An amazing tale... but its length (and price) may scare you more than its narrative.
Transference captured my attention at E3 2018, and the collaboration between Ubisoft and SpectreVision certainly didn’t disappoint.
While its producers call it a narrative event mixed with Hollywood pizzazz, I think Transference is better described as a walking simulator with light puzzle elements and some proper narrative flowing through the lot. Playing as an investigator of sorts, you’ll move through digital representations of the minds of Raymond Hayes, his wife Katherine and their son Benjamin after Raymond has — willingly or not — digitised the entire family. It’s premise is science fiction mixed with horror and plays to the strengths of both genres quite well.
Exploration is paramount to your enjoyment, not to mention success. There are many interactive items in the building you’re tasked to investigate; picking a loose scrap of paper may trigger a haunting voiceover that helps you better understand the Hayes’ situation. You’ll find yourself picking up every item you can, not only to perform triage on the minds of the Hayes family, but to find additional video logs that tell the true story of what’s gone on.
I opted to play on Xbox One, ditching the VR element — and fair warning, there are a couple jump scares if you’re thinking about going that route — and instead threw on a pair of headphones to truly appreciate the game’s sound design. It’s utterly perfect, haunting and ratcheting up the tension all throughout the experience. If you play Transference, ensure you do it with a decent pair of cans.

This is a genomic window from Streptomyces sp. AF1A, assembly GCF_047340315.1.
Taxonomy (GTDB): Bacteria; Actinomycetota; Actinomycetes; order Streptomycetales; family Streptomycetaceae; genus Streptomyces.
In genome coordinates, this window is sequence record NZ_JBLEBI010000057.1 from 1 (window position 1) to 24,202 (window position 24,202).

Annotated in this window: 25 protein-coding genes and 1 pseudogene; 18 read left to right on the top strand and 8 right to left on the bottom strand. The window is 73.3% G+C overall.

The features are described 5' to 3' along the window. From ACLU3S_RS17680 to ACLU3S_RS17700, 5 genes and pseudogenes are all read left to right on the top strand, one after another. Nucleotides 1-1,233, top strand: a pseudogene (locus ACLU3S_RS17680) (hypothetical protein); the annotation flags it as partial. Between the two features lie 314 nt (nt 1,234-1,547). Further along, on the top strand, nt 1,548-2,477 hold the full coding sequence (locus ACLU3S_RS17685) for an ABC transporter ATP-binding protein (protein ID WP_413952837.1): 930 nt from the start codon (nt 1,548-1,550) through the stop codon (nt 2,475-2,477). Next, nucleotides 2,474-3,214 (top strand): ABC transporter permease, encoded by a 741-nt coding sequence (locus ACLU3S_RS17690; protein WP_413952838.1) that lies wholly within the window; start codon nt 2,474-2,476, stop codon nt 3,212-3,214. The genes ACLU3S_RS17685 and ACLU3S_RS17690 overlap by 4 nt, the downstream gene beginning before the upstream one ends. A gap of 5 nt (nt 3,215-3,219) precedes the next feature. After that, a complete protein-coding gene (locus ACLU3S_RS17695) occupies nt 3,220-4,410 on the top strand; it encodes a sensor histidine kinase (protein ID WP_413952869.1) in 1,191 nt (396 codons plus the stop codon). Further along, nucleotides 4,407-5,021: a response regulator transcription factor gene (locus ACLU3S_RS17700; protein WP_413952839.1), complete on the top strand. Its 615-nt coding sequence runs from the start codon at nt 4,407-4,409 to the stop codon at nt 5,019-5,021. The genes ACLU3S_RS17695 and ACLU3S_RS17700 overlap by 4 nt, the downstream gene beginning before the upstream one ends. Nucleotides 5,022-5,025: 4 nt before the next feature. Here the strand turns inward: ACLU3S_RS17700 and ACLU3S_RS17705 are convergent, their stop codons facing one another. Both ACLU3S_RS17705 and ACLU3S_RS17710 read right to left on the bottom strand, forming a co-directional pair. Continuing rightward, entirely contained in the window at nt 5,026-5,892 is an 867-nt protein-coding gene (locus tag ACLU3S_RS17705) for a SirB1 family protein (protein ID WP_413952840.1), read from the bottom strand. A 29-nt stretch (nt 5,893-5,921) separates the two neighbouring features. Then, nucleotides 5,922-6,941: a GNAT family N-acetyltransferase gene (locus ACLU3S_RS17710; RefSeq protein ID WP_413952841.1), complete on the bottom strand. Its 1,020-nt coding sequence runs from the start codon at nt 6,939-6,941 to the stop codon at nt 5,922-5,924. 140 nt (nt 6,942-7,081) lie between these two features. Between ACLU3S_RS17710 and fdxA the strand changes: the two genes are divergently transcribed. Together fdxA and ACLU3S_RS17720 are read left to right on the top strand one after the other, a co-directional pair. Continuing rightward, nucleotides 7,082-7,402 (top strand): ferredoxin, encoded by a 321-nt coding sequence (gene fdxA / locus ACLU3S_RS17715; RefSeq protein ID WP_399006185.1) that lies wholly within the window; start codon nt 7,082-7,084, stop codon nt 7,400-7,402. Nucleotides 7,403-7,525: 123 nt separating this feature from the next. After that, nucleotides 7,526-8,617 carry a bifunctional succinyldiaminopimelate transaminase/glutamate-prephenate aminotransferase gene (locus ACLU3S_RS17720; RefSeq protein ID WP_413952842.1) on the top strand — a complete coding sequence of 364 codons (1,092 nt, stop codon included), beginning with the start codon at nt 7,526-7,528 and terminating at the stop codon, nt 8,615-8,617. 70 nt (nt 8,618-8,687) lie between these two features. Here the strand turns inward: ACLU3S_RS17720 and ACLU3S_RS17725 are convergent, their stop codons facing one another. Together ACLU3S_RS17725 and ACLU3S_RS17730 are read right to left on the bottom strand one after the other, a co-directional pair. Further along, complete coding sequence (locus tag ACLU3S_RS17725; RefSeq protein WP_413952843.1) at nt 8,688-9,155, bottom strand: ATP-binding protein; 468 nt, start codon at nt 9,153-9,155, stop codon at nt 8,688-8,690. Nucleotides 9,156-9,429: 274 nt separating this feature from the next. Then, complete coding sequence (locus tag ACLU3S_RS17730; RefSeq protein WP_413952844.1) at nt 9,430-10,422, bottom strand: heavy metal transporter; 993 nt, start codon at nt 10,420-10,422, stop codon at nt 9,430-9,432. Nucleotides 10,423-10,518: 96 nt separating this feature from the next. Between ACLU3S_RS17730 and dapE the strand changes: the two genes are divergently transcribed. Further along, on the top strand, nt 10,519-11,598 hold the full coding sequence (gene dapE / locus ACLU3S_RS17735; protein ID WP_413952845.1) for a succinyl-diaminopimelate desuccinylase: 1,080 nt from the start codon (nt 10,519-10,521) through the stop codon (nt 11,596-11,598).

While Transference is exceptionally unique, it is a reasonably short experience — I went through an entirely playthrough in close to an hour, even factoring in the time I spent hunting for each of the game’s video logs. In the end, I managed to find all but three video logs and while a “Resume Game” option is present in Transference‘s menu, it only provides access to the game’s final seconds. As much as I’d like to go back through and grab the final three, I’m almost more inclined to hit up YouTube in order to watch what I’ve missed… and to then hit up Reddit or similar and start discussing my theories.
This, to me, is the beauty of Transference. It’s not a normal movie in that the interactivity of a video game provides a personal connection to what’s going on. It’s not simply a video game because it plays with standard conventions, and — similar to standouts like Alan Wake — manages to leave you with more questions than answers. I might not need to play it again, but I sure as hell want to start discussing it.
Granted, it’s close to $40 AUD for what could amount to an hour-long experience — maybe closer to two if you didn’t have the benefit of playing through sections at E3 2018 like I did — but it’s an experience I think you’ll truly enjoy. Now hurry up and play Transference so we can talk about what happened. It’s available now on Windows PC, Xbox One and PS4, and VR compatible with Oculus Rift, HTC Vive and PlayStation VR.
Transference was reviewed using a promotional code on Xbox One, as provided by the publisher. Click here to learn more about Stevivor’s scoring scale.